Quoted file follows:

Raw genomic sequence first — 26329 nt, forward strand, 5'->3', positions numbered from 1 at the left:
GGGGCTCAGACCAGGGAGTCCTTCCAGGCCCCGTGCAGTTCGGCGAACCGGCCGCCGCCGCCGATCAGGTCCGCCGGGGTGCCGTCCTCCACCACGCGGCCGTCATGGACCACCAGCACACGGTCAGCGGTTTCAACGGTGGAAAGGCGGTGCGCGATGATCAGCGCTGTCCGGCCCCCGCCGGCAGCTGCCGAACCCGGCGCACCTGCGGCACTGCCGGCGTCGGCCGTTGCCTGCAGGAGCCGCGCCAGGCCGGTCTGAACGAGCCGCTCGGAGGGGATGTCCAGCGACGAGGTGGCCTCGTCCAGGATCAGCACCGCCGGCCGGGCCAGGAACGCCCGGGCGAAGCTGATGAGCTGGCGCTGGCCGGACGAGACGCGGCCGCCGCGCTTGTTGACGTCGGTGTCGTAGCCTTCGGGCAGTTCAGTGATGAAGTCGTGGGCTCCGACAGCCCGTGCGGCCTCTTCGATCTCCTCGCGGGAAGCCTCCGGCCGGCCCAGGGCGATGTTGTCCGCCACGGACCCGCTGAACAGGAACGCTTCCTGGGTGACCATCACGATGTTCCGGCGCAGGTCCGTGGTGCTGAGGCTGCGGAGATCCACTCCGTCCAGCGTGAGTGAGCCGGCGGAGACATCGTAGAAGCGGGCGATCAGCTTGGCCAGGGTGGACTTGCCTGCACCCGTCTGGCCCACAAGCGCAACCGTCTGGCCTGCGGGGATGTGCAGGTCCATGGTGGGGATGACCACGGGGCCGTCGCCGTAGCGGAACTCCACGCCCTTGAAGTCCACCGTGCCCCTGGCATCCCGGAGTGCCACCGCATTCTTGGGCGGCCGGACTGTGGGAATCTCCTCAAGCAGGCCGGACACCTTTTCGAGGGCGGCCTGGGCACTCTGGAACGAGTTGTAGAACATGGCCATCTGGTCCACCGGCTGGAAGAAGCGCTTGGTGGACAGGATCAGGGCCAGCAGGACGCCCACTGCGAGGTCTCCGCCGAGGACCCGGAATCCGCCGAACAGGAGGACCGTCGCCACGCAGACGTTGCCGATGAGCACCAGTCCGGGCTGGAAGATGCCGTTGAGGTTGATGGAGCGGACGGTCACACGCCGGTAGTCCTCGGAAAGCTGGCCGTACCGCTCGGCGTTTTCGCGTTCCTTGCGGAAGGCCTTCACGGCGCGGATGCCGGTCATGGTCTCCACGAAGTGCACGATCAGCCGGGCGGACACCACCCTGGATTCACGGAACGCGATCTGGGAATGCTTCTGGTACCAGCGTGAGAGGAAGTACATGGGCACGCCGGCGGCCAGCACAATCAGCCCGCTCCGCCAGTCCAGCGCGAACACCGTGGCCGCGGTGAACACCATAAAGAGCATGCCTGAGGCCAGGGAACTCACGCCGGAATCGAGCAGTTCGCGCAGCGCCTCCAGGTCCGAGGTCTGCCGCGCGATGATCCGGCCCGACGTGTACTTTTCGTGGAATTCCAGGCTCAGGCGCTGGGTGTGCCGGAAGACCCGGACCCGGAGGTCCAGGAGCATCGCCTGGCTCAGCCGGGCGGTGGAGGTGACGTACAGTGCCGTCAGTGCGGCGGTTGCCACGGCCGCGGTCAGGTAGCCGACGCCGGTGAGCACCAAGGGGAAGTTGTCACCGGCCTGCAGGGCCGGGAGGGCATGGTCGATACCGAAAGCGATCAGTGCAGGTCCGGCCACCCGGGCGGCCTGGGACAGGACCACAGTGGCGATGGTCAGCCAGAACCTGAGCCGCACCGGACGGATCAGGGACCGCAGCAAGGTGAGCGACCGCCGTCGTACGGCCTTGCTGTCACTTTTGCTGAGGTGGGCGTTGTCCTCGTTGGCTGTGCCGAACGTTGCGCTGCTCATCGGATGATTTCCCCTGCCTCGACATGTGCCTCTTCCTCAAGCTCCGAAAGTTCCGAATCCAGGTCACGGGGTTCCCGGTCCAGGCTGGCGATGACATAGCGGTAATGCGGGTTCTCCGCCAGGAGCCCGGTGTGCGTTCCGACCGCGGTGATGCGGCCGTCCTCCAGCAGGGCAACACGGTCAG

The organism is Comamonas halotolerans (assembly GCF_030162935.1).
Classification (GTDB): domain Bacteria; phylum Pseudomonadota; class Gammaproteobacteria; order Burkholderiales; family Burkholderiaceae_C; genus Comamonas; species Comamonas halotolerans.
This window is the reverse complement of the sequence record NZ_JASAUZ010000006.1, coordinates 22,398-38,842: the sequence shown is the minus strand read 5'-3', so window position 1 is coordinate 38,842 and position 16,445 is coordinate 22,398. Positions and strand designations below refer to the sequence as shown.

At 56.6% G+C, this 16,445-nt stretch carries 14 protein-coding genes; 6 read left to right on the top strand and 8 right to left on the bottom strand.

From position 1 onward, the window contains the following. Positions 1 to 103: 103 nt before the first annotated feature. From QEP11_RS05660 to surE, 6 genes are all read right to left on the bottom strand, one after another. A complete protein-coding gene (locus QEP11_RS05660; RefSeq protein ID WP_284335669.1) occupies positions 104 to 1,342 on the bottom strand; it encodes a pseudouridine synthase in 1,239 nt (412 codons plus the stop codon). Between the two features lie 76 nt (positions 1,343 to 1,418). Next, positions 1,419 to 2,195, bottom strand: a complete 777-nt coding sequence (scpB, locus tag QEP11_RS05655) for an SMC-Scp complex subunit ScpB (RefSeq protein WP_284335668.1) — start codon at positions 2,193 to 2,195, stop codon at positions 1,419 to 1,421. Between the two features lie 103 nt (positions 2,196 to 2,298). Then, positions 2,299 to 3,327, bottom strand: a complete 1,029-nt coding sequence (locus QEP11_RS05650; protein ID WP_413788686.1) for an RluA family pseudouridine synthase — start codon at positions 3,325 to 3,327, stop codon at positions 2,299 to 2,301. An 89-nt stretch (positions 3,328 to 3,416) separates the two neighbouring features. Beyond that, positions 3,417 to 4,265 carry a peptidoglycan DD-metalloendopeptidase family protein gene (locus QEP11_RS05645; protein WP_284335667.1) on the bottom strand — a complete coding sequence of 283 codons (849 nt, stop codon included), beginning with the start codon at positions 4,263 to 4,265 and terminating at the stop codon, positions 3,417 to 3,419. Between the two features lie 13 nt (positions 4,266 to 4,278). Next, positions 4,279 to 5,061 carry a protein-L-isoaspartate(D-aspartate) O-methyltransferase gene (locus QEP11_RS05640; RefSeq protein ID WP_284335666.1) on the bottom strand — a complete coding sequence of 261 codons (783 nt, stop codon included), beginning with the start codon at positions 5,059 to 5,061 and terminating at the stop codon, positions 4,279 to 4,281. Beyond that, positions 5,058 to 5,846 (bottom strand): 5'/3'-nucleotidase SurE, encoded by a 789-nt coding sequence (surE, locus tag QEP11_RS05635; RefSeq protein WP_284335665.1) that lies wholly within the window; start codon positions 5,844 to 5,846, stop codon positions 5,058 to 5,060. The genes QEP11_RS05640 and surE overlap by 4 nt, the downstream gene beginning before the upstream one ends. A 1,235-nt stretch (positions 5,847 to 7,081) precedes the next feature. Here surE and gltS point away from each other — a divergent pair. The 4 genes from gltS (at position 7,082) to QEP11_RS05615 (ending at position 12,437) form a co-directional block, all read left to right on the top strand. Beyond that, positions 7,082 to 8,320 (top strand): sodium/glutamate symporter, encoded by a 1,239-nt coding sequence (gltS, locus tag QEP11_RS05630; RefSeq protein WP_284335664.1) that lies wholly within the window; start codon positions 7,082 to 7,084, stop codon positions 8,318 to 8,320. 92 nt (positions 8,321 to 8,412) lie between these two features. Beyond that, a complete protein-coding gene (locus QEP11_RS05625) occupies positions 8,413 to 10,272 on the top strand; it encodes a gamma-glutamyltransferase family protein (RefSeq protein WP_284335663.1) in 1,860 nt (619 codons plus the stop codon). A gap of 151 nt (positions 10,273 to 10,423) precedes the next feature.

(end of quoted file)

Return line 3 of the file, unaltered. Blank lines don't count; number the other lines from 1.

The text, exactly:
The organism is Comamonas halotolerans (assembly GCF_030162935.1).